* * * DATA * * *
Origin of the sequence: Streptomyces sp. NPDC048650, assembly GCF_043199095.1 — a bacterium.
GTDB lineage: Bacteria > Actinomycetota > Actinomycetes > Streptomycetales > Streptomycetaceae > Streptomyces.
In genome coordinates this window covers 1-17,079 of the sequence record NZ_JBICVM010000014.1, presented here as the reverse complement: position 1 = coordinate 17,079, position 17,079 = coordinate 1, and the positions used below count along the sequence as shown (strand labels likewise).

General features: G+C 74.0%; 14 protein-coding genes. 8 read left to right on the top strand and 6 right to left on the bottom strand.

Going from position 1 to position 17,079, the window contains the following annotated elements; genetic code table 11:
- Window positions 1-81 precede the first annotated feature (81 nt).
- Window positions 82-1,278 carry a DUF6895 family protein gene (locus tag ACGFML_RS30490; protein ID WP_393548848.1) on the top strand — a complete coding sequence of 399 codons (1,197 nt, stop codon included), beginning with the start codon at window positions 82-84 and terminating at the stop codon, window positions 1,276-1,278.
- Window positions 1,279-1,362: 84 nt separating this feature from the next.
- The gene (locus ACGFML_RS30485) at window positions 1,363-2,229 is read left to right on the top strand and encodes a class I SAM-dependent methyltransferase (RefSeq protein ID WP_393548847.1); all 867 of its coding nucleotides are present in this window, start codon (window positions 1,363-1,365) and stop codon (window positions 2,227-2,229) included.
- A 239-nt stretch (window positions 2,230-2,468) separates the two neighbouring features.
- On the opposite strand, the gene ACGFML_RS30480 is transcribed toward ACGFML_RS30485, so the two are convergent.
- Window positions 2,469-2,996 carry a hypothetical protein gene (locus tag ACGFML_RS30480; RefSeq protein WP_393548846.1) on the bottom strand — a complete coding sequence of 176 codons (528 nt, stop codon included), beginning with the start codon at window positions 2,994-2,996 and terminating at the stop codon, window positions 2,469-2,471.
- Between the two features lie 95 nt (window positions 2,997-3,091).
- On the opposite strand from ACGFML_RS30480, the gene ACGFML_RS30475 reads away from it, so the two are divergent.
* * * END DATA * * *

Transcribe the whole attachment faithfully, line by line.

Origin of the sequence: Streptomyces sp. NPDC048650, assembly GCF_043199095.1 — a bacterium.
GTDB lineage: Bacteria > Actinomycetota > Actinomycetes > Streptomycetales > Streptomycetaceae > Streptomyces.
In genome coordinates this window covers 1-17,079 of the sequence record NZ_JBICVM010000014.1, presented here as the reverse complement: position 1 = coordinate 17,079, position 17,079 = coordinate 1, and the positions used below count along the sequence as shown (strand labels likewise).

General features: G+C 74.0%; 14 protein-coding genes. 8 read left to right on the top strand and 6 right to left on the bottom strand.

Going from position 1 to position 17,079, the window contains the following annotated elements; genetic code table 11:
- Window positions 1-81 precede the first annotated feature (81 nt).
- Window positions 82-1,278 carry a DUF6895 family protein gene (locus tag ACGFML_RS30490; protein ID WP_393548848.1) on the top strand — a complete coding sequence of 399 codons (1,197 nt, stop codon included), beginning with the start codon at window positions 82-84 and terminating at the stop codon, window positions 1,276-1,278.
- Window positions 1,279-1,362: 84 nt separating this feature from the next.
- The gene (locus ACGFML_RS30485) at window positions 1,363-2,229 is read left to right on the top strand and encodes a class I SAM-dependent methyltransferase (RefSeq protein ID WP_393548847.1); all 867 of its coding nucleotides are present in this window, start codon (window positions 1,363-1,365) and stop codon (window positions 2,227-2,229) included.
- A 239-nt stretch (window positions 2,230-2,468) separates the two neighbouring features.
- On the opposite strand, the gene ACGFML_RS30480 is transcribed toward ACGFML_RS30485, so the two are convergent.
- Window positions 2,469-2,996 carry a hypothetical protein gene (locus tag ACGFML_RS30480; RefSeq protein WP_393548846.1) on the bottom strand — a complete coding sequence of 176 codons (528 nt, stop codon included), beginning with the start codon at window positions 2,994-2,996 and terminating at the stop codon, window positions 2,469-2,471.
- Between the two features lie 95 nt (window positions 2,997-3,091).
- On the opposite strand from ACGFML_RS30480, the gene ACGFML_RS30475 reads away from it, so the two are divergent.